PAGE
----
4. "The Value Of A Man Is His Net Worth." Our culture defines a man as "successful" when he makes a lot of money. But believing only this may lead a boy to reject doing something he feels passionate about and accept a lower rate of pay, which would make him feel less worthy, in his mind.
So what can we do as parents? To me, the first step is recognizing that our teens may be thinking these things. Asking your teen if they have such thoughts - not telling them they think these things - may get a constructive conversation going. We as parents want to help them consider the thoughts that might run through their minds and validate their fears or concerns without trivializing them. But, they won't want to have ideas foisted on them, even if they think it's true. Be careful in how you present this to them.
An honest conversation affirming your child for who they are at their core is what can help them set their standards for their own core beliefs about themselves. If they openly agree with the "lies" as outlined above, ask your child why they may believe such negative ideas, and ask them if they actually believe they are true. Ask them how they would like to think of themselves. Again, don't tell them the ideas are false. This might sound counter-productive, but the core belief must come from the child, supported by you, not from you. Say you love them for who they are, but let your teen reason out why false ideas are problematic. You just listen. Affirm their fears, not the thoughts themselves. Your child may or may not be ready to begin assessing their core beliefs about themselves - it's very painful. They will need time and space to change these perceptions and your loving support may help them to beleive that they can think of themselves differently than these negative messages.
Core beliefs are the unshakeable truths people know about who they are – and if those are distorted, the young person will eventually become consumed by them. They may be able to put on a show that they are successful and confident without actually believing in themselves. Establishing this core sense of belief is critical to a young person's self value.
The other thing to consider is, are we as parents supporting these erroneous ideals for our children without realizing it? It's a fine line, to be sure. This will surely damage the child's core set of beliefs.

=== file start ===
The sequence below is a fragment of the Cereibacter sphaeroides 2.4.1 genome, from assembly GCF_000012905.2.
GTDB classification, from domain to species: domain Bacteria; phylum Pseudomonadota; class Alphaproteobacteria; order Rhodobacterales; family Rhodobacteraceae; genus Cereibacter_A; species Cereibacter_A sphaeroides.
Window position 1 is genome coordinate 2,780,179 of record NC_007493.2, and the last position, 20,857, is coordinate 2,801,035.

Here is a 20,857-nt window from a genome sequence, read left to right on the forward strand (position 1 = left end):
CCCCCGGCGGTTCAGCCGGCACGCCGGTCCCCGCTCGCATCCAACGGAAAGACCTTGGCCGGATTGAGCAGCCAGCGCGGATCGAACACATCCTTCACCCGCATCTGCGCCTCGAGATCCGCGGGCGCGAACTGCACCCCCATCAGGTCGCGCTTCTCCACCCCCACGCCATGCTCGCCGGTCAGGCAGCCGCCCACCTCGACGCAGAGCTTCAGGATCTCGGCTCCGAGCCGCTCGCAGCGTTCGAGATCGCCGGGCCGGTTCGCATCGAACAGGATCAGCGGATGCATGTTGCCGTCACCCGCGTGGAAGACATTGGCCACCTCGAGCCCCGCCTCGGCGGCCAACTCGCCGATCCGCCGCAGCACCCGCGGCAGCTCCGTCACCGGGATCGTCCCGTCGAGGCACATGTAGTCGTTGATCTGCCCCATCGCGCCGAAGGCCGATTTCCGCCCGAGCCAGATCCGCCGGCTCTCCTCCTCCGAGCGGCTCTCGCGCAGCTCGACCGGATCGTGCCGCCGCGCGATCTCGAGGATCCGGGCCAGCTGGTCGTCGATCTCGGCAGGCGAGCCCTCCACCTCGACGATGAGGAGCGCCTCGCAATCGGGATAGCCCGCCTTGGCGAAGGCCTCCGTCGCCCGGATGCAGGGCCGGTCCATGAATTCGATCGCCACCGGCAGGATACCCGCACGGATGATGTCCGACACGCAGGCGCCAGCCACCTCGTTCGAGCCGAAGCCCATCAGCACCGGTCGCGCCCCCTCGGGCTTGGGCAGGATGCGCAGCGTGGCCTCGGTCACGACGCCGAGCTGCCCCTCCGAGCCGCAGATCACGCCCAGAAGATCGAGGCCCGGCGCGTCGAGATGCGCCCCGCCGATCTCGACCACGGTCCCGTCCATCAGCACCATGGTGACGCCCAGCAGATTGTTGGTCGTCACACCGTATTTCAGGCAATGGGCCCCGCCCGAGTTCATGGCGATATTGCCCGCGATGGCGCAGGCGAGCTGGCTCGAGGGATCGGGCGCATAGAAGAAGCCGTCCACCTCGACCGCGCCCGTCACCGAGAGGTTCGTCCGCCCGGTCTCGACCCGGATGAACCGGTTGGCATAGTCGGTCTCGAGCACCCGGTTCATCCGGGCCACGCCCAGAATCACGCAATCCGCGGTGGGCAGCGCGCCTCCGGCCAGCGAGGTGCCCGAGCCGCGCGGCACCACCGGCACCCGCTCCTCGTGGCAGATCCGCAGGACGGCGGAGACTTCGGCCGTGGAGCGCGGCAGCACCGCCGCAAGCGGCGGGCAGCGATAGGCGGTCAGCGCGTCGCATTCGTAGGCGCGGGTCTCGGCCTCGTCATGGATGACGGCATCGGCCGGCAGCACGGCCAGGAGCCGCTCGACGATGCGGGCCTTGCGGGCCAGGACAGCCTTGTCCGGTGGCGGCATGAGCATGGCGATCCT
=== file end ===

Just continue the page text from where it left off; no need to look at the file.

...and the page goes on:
Our family lives in a beautiful area of high-achieving people. There are many wonderful things about living here that I like. Good schools with excellent teachers and support staff, enough funds from taxes to make our public facilities exceptional (because the high-earning residents can afford to pay the taxes), opportunities through school and other outlets for kids to experience playing sports or performing in the arts. It's a caring, intelligent community base of many people with leadership abilities, both in our public sector and at our places of worship.
However, if our young people cannot enjoy these amenities, support and "picture-perfect" environment without feeling that they can't measure up to the oppressive demands of their surroundings, then we have failed as a community.
All is not lost. Recognizing that our teens may have these false beliefs about themselves and seeing what role we as parents may play in them is critical to the emotional success of our children.
It's likely I'll have more to share from "All Pro Dad." I especially like that this web site supports how fathers can be the ones who provide emotional support to their children because it's typically a mother's realm. It's critical for men who are fathers to see themselves this way for the well being of their children.
For now, some soul-searching about the messages we convey to our own children as well as what they believe about themselves is a start.